A good knowledge of algebra and geometry helps schoolchildren to solve some other types of tasks, including applied ones. These are the findings made by researchers from HSE, Stanford, and Michigan State University in a joint study.
Machines are now able to teach themselves, and they can handle large data more confidently than a human can. So why not leave the most difficult decisions up to them? At the most recent Future Foundation Technology Ethics Conference, HSE Associate Professor Kirill Martyonov talked about how humans are helping robots understand what is good and what is not, and he also discussed the dangers associated with the development of artificial intelligence.
Tilmann Reuther, Professor at the University of Klagenfurt, and his colleague Joulia Köstenbaumer talk to the HSE News Service about their experience of cooperation with the School of Linguistics and internships in Austria.
Daniil Alexeevsky, doctoral student in Philology, presented the final part of his thesis on the development of a large electronic lexical database of the Russian language, similar to Princeton’s Wordnet.
It has long been known to science that women find it easier than men to switch between tasks. But how exactly their brains function differently in such situations has so far been unclear. Recent research reveals that male brains appear to consume more energy when they need to shift attention. In addition to this, in men there is greater activity in the dorsolateral prefrontal areas of the brain compared to women, as well as activation in some other areas which is not usually observed in women.
On November 15-16, an international symposium dedicated to childhood and adolescence took place in Moscow in honour of the 120th anniversary of Lev Vygotsky’s birth. Several participants in the symposium, entitled ‘Lev Vygotsky and Modern Childhood’, were especially interested in the unique Russian experience that flowed from the traditions established by the renowned Soviet psychologist.
On November 15-16, an international symposium dedicated to childhood and adolescence will take place in Moscow in honour of the 120th anniversary of Lev Vygotsky’s birth. Building on the traditions established by the renowned Soviet psychologist, who made a number of contributions to psychology, pedagogy and defectology, the symposium will seek to promote analysis and discussion of the notions of childhood and reflection on how concepts of cultural-historical theory are used in contemporary studies of childhood and maturation.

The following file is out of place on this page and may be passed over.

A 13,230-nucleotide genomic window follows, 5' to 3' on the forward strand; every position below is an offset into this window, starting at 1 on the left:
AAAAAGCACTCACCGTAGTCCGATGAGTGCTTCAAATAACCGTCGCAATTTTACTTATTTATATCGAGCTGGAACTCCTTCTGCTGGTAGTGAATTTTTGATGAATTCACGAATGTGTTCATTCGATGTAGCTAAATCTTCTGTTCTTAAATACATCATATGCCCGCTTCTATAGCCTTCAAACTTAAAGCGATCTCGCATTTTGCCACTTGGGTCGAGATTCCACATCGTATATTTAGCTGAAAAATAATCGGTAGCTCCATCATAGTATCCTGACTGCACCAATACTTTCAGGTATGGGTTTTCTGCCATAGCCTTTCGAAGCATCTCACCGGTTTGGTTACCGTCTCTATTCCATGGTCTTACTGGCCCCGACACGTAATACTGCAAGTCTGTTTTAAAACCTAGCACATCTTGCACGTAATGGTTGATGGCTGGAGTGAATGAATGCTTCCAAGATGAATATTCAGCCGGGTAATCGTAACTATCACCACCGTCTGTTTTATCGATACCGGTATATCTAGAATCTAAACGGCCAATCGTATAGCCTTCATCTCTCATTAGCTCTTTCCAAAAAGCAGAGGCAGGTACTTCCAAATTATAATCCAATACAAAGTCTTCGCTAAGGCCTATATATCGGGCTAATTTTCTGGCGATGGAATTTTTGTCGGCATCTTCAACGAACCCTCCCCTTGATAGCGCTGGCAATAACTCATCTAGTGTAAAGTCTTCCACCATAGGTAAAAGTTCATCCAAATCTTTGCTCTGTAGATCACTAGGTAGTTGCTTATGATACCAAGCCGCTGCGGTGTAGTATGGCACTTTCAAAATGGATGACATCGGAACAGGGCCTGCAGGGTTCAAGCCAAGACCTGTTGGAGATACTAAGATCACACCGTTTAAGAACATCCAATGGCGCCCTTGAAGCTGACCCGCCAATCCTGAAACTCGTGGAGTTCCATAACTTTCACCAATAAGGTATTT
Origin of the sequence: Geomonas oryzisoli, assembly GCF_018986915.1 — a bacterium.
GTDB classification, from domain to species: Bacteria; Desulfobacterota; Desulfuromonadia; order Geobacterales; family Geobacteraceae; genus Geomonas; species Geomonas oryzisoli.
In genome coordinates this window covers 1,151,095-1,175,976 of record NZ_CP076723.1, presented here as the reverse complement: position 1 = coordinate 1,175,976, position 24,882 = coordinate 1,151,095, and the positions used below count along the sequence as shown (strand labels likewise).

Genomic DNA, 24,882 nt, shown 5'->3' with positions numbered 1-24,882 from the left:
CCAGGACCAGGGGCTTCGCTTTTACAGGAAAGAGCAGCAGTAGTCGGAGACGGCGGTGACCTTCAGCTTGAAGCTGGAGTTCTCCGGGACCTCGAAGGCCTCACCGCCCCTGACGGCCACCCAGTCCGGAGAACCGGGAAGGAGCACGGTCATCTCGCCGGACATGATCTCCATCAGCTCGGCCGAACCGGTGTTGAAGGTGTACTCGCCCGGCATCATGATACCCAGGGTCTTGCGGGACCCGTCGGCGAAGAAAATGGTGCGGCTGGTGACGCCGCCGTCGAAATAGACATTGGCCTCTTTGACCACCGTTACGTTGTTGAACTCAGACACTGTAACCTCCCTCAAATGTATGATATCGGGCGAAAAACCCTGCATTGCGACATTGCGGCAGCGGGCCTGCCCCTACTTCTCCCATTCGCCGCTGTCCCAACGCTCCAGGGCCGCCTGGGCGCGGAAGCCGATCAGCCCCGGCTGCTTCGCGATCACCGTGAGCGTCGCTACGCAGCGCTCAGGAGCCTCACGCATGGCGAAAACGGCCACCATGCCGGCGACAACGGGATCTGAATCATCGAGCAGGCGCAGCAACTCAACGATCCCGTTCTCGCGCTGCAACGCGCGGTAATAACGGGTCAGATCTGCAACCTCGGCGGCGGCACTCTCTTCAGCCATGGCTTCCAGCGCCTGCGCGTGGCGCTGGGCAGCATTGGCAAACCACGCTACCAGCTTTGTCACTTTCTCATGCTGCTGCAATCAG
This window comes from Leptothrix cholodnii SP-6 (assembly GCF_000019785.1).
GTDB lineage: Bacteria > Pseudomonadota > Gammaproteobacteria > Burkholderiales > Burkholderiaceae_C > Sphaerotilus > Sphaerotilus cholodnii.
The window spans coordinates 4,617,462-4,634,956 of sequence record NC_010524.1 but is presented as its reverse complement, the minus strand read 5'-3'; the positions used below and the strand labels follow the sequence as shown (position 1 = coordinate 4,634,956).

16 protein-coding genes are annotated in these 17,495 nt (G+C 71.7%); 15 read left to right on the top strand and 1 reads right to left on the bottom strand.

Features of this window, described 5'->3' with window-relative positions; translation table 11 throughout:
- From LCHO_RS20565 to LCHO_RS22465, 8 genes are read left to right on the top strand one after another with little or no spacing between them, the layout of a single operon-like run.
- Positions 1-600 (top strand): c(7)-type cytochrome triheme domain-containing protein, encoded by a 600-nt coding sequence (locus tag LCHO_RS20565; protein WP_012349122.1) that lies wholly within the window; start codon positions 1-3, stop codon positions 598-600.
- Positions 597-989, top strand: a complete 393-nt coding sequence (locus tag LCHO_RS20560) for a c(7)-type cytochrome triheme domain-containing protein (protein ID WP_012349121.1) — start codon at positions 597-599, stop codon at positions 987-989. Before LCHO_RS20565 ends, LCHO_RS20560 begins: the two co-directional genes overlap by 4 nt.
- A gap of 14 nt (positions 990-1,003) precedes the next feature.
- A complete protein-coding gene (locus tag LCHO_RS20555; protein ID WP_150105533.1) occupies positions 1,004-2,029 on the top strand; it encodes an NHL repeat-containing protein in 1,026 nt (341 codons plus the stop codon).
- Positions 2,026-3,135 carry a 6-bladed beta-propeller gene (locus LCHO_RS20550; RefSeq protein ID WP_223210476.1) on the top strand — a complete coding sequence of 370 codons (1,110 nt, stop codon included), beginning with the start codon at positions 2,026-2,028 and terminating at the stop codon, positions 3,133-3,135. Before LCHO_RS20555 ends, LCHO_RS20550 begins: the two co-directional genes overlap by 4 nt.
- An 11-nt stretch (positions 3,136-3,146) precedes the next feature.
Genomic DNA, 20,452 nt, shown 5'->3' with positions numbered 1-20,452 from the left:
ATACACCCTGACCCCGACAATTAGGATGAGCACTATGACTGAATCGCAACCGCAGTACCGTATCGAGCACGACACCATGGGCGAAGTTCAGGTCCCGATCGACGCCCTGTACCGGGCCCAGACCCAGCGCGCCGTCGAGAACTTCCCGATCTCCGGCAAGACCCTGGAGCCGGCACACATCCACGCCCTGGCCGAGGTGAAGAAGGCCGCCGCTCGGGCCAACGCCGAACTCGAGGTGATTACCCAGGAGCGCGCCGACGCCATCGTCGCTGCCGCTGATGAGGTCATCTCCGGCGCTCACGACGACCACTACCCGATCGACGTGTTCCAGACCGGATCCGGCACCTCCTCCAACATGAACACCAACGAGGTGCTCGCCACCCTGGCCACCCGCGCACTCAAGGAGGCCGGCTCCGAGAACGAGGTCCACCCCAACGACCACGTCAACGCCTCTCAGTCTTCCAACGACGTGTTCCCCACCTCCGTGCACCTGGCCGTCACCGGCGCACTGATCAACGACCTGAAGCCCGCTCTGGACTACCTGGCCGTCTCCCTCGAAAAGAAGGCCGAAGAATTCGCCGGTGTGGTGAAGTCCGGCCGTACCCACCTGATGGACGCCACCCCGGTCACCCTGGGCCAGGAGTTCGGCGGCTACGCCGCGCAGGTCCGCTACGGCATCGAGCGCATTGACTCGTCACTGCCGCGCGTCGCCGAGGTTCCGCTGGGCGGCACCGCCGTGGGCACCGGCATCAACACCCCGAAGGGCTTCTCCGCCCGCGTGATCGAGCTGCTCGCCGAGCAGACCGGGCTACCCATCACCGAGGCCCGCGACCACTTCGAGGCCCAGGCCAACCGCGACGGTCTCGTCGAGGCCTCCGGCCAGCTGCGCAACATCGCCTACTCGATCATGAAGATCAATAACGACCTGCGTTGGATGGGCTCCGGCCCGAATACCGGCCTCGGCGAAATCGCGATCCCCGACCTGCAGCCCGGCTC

The new International Laboratory for Mirror Symmetry and Automorphic Forms will open at HSE’s Faculty of Mathematics in 2017. This project, overseen by Ludmil Katzarkov (Professor at the University of Miami), won the Fifth Mega-Grants Competition of the Government of the Russian Federation.
The internet has changed how people approach job hunting and recruitment. Employment websites and social networks are now competing with personal connections as the key channel for offering and finding jobs and have replaced most other channels, according to Sergey Roshchin, Sergei Solntsev and student at the HSE ICEF Dmitry Vasilyev's paper 'The Evolution of Job Hunting and Recruitment in the Internet Age'.
Joint work led by David Horton Smith, Leading Research Fellow at the Centre for Studies of Civil Society and the Nonprofit Sector (CSCSNS) (Research and Emeritus Professor of Sociology, Boston College, Chestnut Hill, USA), and director of the Centre, Irina Mersiyanova has received the Felice Davidson Perlmutter Award for the best theoretical research work into the non-profit sector.